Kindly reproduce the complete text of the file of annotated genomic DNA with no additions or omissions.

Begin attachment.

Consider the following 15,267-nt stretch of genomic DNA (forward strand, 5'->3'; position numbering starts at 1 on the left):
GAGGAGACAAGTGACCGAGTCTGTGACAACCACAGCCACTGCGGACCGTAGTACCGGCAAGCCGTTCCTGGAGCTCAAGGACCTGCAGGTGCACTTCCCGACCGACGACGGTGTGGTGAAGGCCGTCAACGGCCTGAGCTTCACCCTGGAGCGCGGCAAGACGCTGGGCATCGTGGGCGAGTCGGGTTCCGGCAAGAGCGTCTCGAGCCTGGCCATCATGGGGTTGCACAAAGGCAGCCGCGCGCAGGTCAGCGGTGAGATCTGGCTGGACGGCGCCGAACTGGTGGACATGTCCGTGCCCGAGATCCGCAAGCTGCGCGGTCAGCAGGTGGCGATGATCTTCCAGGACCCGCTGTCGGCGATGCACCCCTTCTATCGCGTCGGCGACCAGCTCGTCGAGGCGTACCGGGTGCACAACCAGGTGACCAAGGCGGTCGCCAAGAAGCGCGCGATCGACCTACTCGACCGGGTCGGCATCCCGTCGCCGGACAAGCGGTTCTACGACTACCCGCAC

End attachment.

Consider the following 15,267-nt stretch of genomic DNA (forward strand, 5'->3'; position numbering starts at 1 on the left):
GAGGAGACAAGTGACCGAGTCTGTGACAACCACAGCCACTGCGGACCGTAGTACCGGCAAGCCGTTCCTGGAGCTCAAGGACCTGCAGGTGCACTTCCCGACCGACGACGGTGTGGTGAAGGCCGTCAACGGCCTGAGCTTCACCCTGGAGCGCGGCAAGACGCTGGGCATCGTGGGCGAGTCGGGTTCCGGCAAGAGCGTCTCGAGCCTGGCCATCATGGGGTTGCACAAAGGCAGCCGCGCGCAGGTCAGCGGTGAGATCTGGCTGGACGGCGCCGAACTGGTGGACATGTCCGTGCCCGAGATCCGCAAGCTGCGCGGTCAGCAGGTGGCGATGATCTTCCAGGACCCGCTGTCGGCGATGCACCCCTTCTATCGCGTCGGCGACCAGCTCGTCGAGGCGTACCGGGTGCACAACCAGGTGACCAAGGCGGTCGCCAAGAAGCGCGCGATCGACCTACTCGACCGGGTCGGCATCCCGTCGCCGGACAAGCGGTTCTACGACTACCCGCAC